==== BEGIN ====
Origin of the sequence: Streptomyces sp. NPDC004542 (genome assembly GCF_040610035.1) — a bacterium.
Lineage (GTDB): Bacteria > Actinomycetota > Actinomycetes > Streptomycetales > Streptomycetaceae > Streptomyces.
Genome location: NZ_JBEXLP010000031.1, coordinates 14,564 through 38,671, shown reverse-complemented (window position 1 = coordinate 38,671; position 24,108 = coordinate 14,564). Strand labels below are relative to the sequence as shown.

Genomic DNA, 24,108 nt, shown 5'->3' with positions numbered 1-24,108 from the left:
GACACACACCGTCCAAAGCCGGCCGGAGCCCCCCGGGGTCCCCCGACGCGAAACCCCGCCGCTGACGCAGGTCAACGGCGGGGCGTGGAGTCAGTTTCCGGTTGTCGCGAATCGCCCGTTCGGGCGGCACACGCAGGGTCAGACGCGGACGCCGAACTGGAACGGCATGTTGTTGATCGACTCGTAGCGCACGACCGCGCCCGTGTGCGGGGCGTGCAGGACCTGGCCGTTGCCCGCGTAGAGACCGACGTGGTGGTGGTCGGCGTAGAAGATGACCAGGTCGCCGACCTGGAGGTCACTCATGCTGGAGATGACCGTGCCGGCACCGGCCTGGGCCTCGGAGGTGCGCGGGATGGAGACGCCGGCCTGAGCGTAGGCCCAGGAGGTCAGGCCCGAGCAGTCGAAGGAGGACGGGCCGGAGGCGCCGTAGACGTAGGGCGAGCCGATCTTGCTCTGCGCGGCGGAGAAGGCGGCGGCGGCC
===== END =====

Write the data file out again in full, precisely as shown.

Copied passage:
Origin of the sequence: Streptomyces sp. NPDC004542 (genome assembly GCF_040610035.1) — a bacterium.
Lineage (GTDB): Bacteria > Actinomycetota > Actinomycetes > Streptomycetales > Streptomycetaceae > Streptomyces.
Genome location: NZ_JBEXLP010000031.1, coordinates 14,564 through 38,671, shown reverse-complemented (window position 1 = coordinate 38,671; position 24,108 = coordinate 14,564). Strand labels below are relative to the sequence as shown.

Genomic DNA, 24,108 nt, shown 5'->3' with positions numbered 1-24,108 from the left:
GACACACACCGTCCAAAGCCGGCCGGAGCCCCCCGGGGTCCCCCGACGCGAAACCCCGCCGCTGACGCAGGTCAACGGCGGGGCGTGGAGTCAGTTTCCGGTTGTCGCGAATCGCCCGTTCGGGCGGCACACGCAGGGTCAGACGCGGACGCCGAACTGGAACGGCATGTTGTTGATCGACTCGTAGCGCACGACCGCGCCCGTGTGCGGGGCGTGCAGGACCTGGCCGTTGCCCGCGTAGAGACCGACGTGGTGGTGGTCGGCGTAGAAGATGACCAGGTCGCCGACCTGGAGGTCACTCATGCTGGAGATGACCGTGCCGGCACCGGCCTGGGCCTCGGAGGTGCGCGGGATGGAGACGCCGGCCTGAGCGTAGGCCCAGGAGGTCAGGCCCGAGCAGTCGAAGGAGGACGGGCCGGAGGCGCCGTAGACGTAGGGCGAGCCGATCTTGCTCTGCGCGGCGGAGAAGGCGGCGGCGGCC